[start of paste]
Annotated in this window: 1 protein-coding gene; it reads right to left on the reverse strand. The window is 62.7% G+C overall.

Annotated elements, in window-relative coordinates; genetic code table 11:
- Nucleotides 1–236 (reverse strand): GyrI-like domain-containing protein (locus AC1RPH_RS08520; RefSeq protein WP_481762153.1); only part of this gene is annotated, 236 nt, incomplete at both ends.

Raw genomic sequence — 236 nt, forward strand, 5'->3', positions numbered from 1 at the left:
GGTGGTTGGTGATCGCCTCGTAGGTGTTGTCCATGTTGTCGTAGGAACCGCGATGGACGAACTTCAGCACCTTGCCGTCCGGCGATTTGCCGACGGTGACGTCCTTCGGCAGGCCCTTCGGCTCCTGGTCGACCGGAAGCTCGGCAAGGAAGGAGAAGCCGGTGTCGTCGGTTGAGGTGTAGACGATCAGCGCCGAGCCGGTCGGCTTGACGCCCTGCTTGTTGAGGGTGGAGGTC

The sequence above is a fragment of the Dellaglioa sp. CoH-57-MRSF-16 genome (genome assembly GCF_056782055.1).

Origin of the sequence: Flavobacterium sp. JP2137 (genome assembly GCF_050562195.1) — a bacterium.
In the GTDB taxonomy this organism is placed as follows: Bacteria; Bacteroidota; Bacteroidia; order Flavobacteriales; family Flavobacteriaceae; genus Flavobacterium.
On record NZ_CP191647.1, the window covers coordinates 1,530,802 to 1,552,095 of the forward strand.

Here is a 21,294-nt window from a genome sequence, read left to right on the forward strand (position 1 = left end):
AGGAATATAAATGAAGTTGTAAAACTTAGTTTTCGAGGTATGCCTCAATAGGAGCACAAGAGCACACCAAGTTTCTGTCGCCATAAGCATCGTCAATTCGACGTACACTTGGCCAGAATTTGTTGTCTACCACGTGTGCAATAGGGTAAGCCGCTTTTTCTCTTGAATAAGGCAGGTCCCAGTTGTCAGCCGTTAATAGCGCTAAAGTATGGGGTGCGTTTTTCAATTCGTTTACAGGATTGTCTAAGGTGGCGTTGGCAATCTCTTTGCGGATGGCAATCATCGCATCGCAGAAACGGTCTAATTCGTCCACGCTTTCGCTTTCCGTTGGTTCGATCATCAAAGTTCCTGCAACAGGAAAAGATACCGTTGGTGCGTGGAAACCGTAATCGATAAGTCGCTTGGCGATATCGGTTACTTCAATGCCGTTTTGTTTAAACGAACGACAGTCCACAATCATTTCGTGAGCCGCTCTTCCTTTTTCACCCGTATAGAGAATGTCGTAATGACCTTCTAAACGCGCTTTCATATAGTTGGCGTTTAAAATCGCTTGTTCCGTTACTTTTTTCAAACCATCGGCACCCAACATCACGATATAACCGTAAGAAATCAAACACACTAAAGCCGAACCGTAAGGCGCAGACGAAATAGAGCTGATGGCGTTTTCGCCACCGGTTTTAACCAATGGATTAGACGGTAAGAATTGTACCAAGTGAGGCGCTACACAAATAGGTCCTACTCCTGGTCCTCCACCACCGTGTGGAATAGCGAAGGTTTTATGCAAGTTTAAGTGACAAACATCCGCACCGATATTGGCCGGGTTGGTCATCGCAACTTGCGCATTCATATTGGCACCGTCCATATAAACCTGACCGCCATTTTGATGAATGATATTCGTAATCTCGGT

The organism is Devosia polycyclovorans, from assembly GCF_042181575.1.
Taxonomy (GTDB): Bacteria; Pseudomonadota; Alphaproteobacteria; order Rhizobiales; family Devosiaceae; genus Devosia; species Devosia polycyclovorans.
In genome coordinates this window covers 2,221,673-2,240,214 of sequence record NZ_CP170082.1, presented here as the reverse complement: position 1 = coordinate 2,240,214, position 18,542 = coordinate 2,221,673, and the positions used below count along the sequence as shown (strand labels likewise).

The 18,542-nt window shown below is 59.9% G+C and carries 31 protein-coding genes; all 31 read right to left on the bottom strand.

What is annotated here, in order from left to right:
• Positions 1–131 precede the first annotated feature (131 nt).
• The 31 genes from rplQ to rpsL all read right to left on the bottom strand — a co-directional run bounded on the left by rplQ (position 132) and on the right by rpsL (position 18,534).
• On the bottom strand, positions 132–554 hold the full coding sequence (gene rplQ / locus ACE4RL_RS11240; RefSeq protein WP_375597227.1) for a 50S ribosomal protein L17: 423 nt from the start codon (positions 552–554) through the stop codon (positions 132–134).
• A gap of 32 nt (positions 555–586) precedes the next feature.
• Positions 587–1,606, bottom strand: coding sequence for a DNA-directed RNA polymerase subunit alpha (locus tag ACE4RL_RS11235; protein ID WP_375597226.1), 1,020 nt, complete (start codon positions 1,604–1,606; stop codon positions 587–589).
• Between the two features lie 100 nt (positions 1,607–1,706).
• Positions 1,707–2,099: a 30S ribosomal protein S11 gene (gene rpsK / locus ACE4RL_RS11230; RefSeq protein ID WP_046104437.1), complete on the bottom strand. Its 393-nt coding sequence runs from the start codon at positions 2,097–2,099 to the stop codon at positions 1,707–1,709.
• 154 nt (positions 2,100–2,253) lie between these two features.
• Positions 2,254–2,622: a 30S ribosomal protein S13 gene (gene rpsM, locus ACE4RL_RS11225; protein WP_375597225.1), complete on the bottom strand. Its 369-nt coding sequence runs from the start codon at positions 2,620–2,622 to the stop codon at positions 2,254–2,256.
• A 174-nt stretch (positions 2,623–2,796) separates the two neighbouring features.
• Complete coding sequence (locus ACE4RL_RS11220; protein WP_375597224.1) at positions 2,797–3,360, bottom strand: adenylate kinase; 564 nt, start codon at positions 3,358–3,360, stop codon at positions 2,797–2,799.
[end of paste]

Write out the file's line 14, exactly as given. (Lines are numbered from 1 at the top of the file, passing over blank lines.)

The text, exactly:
In genome coordinates this window covers 2,221,673-2,240,214 of sequence record NZ_CP170082.1, presented here as the reverse complement: position 1 = coordinate 2,240,214, position 18,542 = coordinate 2,221,673, and the positions used below count along the sequence as shown (strand labels likewise).